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Wednesday, September 2, 2015

Miracles Of The Greek Economy

If memory serves correctly, the Greek economy grew 0,9% in the 2nd quarter of 2015, roughly twice as much as the German economy. Today, I had an experience which might be part of the explanation for that growth.

We needed a new overhead sunshade for our relatively large balcony. I checked the internet and found about a dozen names in Kalamaria. After the first 6 names I gave up: the places were either closed in mid-afternoon or the businesses had shut down. Except for one. I won't mention his real name for reasons described below but I will call him Yiannis.

I felt sorry for Yiannis. His office was below street level; kind of dark; he was sitting at this desk; apparently thinking; no sound whatsoever. And he sat there with a sad face like he had been waiting for a customer for days. What surprised me was that Yiannis showed no reaction whatsoever about a potential new customer coming through his door. We made an appointment for today.

Yiannis took the measures, showed us a few pictures, made some calculations and then made us an offer of 1.300 Euros. He said the actual price would be 1.500 Euros but he lowered it by 200 Euros so that we would save ourselves the trouble of asking other people to make offers. And, incidentally, the receipt would be for only 700 Euros. He made that sound like it was part of his general business conditions. If we accepted his offer today, he would install the sunshade tomorrow.

Yiannis' performance didn't quite make sense to me. On one hand, I assumed that he was literally dying to transact some business. On the other hand, he didn't show it at all. The way he made his offer was like "Here it is; take it or leave it! I don't care!"

We started talking about the economic crisis and how his business coped with it. And then I learned another lesson about the Greek economy.

Never, never ever, Yiannis said, had business been as good as so far this year. They had to work Saturdays and Sundays and still could not handle all the orders which they had received. And all customers paid cash. Why was that so? Yiannis says that people had become so worried about the money they had left so that they decided to spend it on investments which carried value.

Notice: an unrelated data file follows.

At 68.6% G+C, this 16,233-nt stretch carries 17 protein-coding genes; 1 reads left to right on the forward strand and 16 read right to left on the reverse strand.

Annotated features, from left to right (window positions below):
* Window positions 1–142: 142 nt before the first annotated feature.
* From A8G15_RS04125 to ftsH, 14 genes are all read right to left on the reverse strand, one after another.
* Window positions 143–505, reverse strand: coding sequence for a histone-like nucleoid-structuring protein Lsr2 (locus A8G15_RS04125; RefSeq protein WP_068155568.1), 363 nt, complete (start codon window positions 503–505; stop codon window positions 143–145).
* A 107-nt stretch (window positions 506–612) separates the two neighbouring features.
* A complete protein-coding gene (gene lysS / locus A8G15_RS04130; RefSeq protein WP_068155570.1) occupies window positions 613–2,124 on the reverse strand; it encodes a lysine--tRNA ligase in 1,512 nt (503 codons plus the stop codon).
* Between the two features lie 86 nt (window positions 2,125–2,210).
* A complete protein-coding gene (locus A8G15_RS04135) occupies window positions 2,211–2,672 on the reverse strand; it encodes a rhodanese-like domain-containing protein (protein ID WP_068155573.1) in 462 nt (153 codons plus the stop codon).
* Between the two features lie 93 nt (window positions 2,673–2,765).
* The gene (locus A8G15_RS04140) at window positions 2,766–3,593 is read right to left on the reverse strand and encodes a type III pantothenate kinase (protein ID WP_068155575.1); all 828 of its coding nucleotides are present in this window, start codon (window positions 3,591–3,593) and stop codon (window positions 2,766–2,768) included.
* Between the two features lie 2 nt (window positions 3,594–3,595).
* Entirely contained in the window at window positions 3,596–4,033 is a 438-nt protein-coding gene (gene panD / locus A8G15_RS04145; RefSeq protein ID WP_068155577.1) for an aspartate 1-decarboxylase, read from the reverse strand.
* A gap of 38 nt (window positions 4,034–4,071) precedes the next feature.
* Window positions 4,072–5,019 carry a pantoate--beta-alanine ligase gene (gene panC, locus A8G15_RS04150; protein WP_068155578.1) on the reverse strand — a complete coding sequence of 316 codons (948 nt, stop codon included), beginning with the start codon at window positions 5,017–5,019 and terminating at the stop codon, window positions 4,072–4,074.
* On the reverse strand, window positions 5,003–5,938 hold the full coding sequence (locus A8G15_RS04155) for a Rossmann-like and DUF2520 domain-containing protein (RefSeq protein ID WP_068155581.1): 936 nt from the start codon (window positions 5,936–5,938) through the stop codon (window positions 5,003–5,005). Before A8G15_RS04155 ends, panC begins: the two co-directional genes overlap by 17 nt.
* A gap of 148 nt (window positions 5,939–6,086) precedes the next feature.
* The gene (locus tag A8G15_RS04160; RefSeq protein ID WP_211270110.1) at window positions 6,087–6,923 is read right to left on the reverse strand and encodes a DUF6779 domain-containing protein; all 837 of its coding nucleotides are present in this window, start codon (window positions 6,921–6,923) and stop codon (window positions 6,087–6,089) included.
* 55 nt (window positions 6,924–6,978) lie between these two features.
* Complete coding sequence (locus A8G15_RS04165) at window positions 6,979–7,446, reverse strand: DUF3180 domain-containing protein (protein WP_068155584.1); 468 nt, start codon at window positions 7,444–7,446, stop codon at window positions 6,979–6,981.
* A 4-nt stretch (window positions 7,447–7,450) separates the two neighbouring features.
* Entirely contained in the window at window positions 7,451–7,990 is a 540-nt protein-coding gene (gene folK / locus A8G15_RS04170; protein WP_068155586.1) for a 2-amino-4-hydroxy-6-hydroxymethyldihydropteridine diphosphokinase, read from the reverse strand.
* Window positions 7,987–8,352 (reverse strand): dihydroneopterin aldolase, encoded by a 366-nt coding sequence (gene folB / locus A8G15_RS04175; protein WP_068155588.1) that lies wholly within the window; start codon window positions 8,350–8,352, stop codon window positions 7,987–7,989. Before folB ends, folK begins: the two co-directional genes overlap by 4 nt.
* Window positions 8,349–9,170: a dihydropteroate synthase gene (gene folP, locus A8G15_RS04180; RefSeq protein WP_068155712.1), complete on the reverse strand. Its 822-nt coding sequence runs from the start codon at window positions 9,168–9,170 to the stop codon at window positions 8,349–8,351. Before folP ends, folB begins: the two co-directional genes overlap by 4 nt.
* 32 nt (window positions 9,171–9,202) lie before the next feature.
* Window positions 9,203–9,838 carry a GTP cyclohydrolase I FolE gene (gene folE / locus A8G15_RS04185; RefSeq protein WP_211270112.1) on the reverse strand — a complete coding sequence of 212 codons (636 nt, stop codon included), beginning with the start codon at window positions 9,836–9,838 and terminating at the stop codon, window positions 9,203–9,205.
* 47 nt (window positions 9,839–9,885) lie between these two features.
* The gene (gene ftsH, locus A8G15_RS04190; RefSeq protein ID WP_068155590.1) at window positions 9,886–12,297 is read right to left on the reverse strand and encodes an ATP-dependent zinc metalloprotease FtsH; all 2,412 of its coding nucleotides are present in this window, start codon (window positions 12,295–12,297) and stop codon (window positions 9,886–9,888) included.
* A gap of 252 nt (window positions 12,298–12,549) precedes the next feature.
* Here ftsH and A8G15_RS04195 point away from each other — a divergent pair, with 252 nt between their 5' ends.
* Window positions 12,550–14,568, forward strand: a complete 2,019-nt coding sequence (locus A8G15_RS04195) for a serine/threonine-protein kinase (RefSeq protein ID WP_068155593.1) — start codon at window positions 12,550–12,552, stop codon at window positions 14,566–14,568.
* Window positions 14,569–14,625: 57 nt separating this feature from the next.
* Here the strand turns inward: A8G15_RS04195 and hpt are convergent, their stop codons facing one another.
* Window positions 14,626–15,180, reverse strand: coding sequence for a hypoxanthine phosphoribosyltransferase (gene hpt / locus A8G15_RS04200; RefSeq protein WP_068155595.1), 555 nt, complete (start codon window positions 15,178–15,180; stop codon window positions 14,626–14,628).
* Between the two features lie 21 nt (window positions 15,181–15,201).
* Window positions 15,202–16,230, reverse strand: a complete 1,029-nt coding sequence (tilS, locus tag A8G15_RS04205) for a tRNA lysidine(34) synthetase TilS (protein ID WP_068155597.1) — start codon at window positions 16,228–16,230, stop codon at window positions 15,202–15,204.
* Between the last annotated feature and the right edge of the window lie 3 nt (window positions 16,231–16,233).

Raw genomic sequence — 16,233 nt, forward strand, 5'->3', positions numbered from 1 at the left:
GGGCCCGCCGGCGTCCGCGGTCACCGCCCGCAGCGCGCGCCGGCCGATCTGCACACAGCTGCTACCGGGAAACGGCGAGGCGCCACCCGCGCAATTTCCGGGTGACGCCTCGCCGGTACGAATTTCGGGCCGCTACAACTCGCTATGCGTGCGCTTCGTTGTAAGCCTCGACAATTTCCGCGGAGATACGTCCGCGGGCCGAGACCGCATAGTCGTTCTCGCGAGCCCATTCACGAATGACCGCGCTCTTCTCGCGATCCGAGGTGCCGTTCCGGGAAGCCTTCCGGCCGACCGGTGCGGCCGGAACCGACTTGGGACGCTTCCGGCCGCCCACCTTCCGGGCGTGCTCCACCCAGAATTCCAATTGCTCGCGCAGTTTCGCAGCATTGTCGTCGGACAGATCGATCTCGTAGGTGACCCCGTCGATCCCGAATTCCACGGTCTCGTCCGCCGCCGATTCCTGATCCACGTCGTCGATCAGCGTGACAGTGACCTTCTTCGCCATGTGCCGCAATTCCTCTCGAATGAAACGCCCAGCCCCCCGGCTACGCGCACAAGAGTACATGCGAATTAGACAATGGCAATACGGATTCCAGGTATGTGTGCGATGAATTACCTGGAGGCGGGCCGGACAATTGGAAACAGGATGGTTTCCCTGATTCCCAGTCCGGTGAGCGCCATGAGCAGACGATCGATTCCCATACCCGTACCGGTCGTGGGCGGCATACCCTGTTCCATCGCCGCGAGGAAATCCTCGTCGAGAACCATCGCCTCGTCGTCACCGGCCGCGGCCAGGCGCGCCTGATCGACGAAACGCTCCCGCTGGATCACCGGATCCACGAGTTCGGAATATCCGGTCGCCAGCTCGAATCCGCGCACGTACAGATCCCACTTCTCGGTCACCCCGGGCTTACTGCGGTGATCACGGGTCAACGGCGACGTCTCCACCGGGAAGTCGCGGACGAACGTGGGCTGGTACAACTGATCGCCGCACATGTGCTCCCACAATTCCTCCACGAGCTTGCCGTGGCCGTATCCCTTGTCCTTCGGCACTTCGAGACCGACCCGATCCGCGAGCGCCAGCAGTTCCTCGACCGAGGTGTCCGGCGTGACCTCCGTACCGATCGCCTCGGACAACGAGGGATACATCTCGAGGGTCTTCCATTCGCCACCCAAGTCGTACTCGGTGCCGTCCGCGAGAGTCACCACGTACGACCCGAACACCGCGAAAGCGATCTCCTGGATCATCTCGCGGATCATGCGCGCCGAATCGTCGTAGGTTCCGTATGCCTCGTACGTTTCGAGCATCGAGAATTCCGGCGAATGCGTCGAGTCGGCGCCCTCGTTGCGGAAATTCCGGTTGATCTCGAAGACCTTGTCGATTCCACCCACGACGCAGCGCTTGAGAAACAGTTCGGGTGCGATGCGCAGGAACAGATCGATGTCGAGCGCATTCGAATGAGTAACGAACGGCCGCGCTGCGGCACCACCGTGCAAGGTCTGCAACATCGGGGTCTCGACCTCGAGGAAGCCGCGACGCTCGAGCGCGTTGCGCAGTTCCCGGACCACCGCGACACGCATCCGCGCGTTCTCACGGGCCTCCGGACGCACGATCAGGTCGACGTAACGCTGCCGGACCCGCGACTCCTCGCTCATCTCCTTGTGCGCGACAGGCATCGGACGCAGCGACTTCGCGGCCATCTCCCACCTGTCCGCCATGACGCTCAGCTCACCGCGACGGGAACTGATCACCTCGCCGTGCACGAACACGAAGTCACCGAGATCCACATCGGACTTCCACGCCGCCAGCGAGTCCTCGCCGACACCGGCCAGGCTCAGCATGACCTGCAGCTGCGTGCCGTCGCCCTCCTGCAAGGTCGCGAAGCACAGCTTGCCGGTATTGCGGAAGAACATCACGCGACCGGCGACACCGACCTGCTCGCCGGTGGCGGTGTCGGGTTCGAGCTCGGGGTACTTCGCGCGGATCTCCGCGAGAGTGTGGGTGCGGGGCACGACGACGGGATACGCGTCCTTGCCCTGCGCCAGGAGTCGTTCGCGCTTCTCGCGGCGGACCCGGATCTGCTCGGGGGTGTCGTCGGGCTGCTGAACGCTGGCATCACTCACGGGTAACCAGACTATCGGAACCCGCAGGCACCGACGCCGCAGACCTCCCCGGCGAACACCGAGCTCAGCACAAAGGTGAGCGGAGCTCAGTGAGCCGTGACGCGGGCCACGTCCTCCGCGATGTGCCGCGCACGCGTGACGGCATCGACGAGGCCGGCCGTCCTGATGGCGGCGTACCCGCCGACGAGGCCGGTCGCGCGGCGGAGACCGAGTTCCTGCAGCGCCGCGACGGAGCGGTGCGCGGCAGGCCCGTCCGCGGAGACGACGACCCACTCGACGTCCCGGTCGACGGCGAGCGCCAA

Prof. Paul Krugman always argues that governments have to set 'acts of irresponsibility' in order to get people to spend their money again. Greeks apparently proved him correct.

2 comments:

  1. You'll know if the picture of flourishing business is real if you don't get your sunshade before you return to Austria.

    In the mean time, I doubt the story that Greeks would be eager to get rid of their physical cash. I expect the eagerness to spend and invest increased circulation of electronic money instead.

    As for bargain hunters with cash, they'll delay until they feel GR economy is near the trough or demand better than deals with a nominal 13% discount.

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  2. " I doubt the story that Greeks would be eager to get rid of their physical cash"

    Not their physical cash. Most Greeks spent their money on investments which carried value using their debit cards. There were rumours that bank accounts with more than 8000€ (in some other cases 20000€) would be subjected to bail-in, and almost everyone who found themselves in such danger tried to protect themselves.

    I did it as well. Self-employed have to pay the VAT to the tax-office once every three months (January, April, July, October) from the first to the last day of these months. Under normal circumstances I would pay the VAT after the 10th of July. This July was not normal, so I paid it on July 1st. It was a mitigation strategy. :-)

    I have heard numerous stories from these days: from employees unpaid fo months who were paid as their bosses feared losing their working capital, to people who have spent in the supermarket ten times as much as they would occasionally spend. In general, we can say that the period from 26/06/2015 το 13/07/2015 was the period when everyone paid everyone.

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